Review Summary: Still plays like an ideology formed from the integral concepts of many genres.
At first, it may seem as though Dinoaea has a bit of an identity complex. Their Bandcamp website (dionaea.bandcamp.com) tags them under numerous categories including ambient, avant garde, experimental, grind, indie, mathcore, metal, post grind, post rock, progressive, tech metal, and finally, New Jersey. It soon becomes apparent that most, if not all of these tags apply for better or worse, compiling the group’s intricate methodology. Still, the band’s second release, not only shows these tags/genres as ideas, it also frames them as an ideology presented in three lengthy chapters. Upon giving the album its dues, one cannot help but feel like the album as a whole is more than the sum of its parts.
Although grind is a part of what Dionaea does, it certainly does not make them who they are. Throughout the thirty minute encounter, the listener is held captive to an array of declarations stated by none other than the trio’s musical prowess (see 2:45 and 4:30 of the track Carrier for a lesson in bass guitar artistry). Vocal parts remain sparse throughout, only appearing where the group felt it was absolutely necessary, and perhaps for the better. The message that the group conveys musically is undoubtedly what demands the attention. Skyward guitar melodies along with articulate, eloquent, and frequent surging drum rhythms break whatever limitations of the genres Dionaea have tacked on to themselves. Carrier also boasts an adventurous violin section at the final minute, as if to let the song’s motivating force venture on elsewhere long after it finishes. Interestingly enough, the final track enjoys the same feature, however in a more unifying and realistic sense, as the album ends on the same guitar melody that it began with. This adds to the notion that Still is not a mere dissertation in the practices of the group’s art, it is a new philosophy. Press repeat, and it becomes as everlasting as it needs to be.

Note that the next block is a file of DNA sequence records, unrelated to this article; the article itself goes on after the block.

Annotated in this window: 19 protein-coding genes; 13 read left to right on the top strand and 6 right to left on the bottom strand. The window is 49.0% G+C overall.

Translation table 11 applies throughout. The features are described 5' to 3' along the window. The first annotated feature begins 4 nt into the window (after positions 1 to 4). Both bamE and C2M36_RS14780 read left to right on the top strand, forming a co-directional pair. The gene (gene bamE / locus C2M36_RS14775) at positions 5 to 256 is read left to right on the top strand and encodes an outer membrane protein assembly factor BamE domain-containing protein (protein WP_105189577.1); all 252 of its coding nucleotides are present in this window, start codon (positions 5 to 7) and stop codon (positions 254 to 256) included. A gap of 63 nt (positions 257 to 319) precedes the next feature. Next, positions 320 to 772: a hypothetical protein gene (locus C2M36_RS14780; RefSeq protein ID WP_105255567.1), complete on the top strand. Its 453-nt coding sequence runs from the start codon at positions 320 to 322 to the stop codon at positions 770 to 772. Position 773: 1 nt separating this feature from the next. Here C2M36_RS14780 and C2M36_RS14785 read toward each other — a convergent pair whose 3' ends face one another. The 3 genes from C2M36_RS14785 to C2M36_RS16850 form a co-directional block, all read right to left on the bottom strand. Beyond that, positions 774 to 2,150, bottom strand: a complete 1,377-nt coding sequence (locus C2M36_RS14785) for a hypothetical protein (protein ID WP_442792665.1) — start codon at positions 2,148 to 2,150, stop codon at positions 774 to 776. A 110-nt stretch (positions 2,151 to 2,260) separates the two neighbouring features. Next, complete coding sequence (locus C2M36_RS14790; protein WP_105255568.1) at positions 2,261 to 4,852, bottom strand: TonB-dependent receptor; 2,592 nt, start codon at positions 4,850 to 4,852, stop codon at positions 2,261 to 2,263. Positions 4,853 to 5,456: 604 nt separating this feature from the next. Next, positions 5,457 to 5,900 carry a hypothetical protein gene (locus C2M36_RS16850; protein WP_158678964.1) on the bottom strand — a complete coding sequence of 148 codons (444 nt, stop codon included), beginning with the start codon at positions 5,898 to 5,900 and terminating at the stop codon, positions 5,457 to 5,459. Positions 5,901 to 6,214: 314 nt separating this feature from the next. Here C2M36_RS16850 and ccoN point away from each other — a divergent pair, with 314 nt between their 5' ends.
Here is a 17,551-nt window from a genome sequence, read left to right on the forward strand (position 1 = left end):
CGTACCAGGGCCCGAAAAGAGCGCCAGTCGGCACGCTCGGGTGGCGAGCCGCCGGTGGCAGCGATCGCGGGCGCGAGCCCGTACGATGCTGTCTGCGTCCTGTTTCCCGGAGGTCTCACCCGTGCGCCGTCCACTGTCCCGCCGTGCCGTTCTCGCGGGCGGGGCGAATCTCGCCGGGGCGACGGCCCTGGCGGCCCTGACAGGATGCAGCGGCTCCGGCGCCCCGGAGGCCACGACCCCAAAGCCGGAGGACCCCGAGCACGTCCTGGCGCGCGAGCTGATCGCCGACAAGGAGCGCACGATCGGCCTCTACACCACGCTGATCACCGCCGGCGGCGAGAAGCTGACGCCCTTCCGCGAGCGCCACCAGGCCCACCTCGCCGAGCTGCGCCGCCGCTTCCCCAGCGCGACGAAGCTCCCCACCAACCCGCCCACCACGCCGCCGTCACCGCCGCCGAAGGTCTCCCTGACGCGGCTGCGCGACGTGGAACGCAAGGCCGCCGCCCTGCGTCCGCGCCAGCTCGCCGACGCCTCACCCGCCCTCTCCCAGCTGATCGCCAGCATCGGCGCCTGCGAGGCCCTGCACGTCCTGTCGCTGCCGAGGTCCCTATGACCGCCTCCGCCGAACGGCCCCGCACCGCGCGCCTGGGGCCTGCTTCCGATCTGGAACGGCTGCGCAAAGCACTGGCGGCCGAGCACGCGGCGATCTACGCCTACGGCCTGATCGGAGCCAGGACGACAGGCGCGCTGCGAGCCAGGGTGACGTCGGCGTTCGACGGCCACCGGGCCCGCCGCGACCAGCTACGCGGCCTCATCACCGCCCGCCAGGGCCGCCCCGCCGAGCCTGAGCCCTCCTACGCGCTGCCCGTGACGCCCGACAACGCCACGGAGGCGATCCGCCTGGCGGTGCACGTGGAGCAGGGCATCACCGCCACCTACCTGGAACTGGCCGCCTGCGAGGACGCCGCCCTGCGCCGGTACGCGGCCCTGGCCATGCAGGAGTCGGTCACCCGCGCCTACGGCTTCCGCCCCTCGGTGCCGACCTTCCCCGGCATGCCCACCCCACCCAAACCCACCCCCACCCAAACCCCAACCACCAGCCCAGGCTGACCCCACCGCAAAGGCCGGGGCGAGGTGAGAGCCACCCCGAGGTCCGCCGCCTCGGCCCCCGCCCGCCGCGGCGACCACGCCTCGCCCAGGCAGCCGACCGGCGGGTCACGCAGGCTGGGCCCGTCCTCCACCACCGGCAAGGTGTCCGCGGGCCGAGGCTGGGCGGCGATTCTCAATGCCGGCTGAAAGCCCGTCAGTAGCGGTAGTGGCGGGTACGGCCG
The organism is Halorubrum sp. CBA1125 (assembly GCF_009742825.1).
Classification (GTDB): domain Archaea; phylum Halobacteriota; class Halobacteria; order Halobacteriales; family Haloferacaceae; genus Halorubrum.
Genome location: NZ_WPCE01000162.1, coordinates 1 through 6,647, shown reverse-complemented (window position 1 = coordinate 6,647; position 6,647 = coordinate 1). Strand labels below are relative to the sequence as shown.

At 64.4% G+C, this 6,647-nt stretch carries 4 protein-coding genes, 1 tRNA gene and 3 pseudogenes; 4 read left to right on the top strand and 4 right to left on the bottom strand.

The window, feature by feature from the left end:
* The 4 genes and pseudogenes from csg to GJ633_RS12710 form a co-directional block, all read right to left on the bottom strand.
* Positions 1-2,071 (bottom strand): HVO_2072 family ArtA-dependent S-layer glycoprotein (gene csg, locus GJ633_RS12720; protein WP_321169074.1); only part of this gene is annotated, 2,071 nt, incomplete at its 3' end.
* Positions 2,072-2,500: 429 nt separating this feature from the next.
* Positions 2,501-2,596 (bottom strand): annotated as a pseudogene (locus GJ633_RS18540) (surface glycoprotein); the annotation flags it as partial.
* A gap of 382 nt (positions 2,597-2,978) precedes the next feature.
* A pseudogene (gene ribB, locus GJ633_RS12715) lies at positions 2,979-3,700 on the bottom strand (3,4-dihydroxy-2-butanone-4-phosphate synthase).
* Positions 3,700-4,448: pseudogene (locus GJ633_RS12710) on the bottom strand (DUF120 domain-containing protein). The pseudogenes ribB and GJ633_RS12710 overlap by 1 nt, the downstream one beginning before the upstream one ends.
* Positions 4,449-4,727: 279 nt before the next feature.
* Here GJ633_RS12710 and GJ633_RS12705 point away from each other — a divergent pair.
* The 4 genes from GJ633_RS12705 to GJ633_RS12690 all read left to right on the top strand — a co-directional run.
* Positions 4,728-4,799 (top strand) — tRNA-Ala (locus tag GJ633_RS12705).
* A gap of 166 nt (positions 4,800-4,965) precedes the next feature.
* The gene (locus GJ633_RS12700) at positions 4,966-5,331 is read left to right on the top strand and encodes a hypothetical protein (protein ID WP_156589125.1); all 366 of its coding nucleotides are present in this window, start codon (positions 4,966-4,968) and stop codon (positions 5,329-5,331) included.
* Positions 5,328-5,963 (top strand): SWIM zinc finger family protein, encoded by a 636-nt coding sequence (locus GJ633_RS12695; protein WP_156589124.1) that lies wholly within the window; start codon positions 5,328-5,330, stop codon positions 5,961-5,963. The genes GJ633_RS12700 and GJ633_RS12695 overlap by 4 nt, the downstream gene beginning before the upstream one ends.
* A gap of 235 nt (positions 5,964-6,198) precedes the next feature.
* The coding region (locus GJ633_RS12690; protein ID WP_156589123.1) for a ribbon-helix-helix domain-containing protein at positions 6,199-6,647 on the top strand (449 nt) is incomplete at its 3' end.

While the creative instinct of the group has superseded the standards set by endeavours from similar music acts, it has left them in a place perhaps too poorly lit to continue any further. Originality brims forth from Still, yet it can leave the listener hoping for more, or worse yet, less. It will feel to some as though the near-fifteen minute epic “Same Story” could be separated into several gapless tracks. This is not to say the transitioning of the music is poor, but rather the attention span of the listener may not be equipped to handle the full duration of the song. In fact, the opening song contains some formidable transitions, flowing from blissful arrangements to chaotic slides and spasms in split-seconds. Even though the other two parts of the album each clock in at half the length of the first, they will present the same issue to anxious listeners. On the other hand, while only wanting more from the music may not particularly be a con to the album, it certainly will provide the group with the challenge of a noteworthy follow-up. This will in turn distinguish Dionaea from their counterparts.
So as the trio’s newest effort sees numerous moments of greatness, it also cuts out their work for the future. With any hope, Dionaea will have included those details within the complex yet inspiring ideology that is Still.